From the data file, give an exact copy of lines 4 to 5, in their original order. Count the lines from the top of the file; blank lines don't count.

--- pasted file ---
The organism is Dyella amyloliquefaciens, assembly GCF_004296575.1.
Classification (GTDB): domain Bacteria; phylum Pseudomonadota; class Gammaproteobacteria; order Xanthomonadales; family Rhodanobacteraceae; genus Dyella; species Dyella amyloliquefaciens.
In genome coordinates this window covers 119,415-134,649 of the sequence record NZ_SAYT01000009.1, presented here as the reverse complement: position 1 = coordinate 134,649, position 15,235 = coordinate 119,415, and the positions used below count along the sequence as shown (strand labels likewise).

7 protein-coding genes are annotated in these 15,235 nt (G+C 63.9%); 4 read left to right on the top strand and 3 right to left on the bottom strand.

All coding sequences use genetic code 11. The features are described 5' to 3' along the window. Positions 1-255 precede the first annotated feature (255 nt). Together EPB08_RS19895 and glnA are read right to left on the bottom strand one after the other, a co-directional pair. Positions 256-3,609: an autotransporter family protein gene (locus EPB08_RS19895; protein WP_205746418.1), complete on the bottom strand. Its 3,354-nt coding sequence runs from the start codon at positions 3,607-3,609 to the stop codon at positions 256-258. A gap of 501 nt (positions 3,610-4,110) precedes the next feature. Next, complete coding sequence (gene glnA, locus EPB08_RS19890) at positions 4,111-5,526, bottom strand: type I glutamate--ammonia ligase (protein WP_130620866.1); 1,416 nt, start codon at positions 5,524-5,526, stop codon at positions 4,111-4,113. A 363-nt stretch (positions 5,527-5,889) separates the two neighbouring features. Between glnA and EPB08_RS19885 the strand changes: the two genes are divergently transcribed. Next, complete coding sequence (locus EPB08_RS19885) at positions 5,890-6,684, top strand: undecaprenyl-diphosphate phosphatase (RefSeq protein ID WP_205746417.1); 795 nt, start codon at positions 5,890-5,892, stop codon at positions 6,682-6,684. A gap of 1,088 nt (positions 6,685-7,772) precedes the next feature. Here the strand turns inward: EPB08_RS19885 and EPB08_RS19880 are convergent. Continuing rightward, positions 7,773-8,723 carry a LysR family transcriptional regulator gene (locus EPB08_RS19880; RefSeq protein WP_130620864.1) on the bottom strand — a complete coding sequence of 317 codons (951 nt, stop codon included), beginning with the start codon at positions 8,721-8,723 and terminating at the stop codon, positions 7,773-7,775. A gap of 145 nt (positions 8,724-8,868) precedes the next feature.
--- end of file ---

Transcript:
7 protein-coding genes are annotated in these 15,235 nt (G+C 63.9%); 4 read left to right on the top strand and 3 right to left on the bottom strand.

All coding sequences use genetic code 11. The features are described 5' to 3' along the window. Positions 1-255 precede the first annotated feature (255 nt). Together EPB08_RS19895 and glnA are read right to left on the bottom strand one after the other, a co-directional pair. Positions 256-3,609: an autotransporter family protein gene (locus EPB08_RS19895; protein WP_205746418.1), complete on the bottom strand. Its 3,354-nt coding sequence runs from the start codon at positions 3,607-3,609 to the stop codon at positions 256-258. A gap of 501 nt (positions 3,610-4,110) precedes the next feature. Next, complete coding sequence (gene glnA, locus EPB08_RS19890) at positions 4,111-5,526, bottom strand: type I glutamate--ammonia ligase (protein WP_130620866.1); 1,416 nt, start codon at positions 5,524-5,526, stop codon at positions 4,111-4,113. A 363-nt stretch (positions 5,527-5,889) separates the two neighbouring features. Between glnA and EPB08_RS19885 the strand changes: the two genes are divergently transcribed. Next, complete coding sequence (locus EPB08_RS19885) at positions 5,890-6,684, top strand: undecaprenyl-diphosphate phosphatase (RefSeq protein ID WP_205746417.1); 795 nt, start codon at positions 5,890-5,892, stop codon at positions 6,682-6,684. A gap of 1,088 nt (positions 6,685-7,772) precedes the next feature. Here the strand turns inward: EPB08_RS19885 and EPB08_RS19880 are convergent. Continuing rightward, positions 7,773-8,723 carry a LysR family transcriptional regulator gene (locus EPB08_RS19880; RefSeq protein WP_130620864.1) on the bottom strand — a complete coding sequence of 317 codons (951 nt, stop codon included), beginning with the start codon at positions 8,721-8,723 and terminating at the stop codon, positions 7,773-7,775. A gap of 145 nt (positions 8,724-8,868) precedes the next feature.